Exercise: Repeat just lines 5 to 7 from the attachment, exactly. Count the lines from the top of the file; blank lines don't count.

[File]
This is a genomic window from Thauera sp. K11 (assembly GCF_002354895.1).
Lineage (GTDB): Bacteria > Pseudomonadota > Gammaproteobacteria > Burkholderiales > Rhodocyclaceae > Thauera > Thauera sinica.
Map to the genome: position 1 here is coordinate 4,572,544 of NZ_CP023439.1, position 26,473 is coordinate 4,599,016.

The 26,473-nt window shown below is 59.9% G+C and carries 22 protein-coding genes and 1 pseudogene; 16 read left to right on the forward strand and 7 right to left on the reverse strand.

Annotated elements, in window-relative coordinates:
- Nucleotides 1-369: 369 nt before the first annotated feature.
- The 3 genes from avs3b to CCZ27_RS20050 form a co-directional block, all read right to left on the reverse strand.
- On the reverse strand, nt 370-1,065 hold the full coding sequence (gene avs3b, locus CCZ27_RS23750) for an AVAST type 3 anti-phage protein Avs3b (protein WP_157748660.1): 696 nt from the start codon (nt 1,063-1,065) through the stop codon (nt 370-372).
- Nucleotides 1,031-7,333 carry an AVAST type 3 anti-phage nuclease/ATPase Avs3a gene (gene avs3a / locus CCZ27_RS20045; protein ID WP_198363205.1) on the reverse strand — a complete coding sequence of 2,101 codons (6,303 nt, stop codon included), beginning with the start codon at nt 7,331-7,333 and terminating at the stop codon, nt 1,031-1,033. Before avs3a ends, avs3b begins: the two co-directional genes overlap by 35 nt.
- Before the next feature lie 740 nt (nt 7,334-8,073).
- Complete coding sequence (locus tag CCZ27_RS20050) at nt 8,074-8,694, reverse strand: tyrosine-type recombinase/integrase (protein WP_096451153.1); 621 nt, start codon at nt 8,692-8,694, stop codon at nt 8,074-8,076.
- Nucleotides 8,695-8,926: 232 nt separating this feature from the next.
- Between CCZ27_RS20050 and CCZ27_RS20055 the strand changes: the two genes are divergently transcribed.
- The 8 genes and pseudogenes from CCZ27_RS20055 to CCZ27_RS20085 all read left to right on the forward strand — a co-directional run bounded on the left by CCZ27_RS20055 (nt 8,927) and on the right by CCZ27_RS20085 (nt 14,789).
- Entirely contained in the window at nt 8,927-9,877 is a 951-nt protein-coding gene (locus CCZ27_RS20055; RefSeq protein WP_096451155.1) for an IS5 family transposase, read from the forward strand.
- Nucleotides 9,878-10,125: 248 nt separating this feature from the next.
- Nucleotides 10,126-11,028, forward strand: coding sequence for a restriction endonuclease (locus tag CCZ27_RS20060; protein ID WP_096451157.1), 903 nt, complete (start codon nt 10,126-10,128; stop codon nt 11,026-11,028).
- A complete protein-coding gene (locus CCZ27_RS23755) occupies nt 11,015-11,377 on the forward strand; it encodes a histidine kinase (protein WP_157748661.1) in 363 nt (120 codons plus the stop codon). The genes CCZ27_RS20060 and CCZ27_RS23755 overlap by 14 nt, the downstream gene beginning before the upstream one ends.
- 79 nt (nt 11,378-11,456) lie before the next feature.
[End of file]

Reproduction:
Annotated elements, in window-relative coordinates:
- Nucleotides 1-369: 369 nt before the first annotated feature.
- The 3 genes from avs3b to CCZ27_RS20050 form a co-directional block, all read right to left on the reverse strand.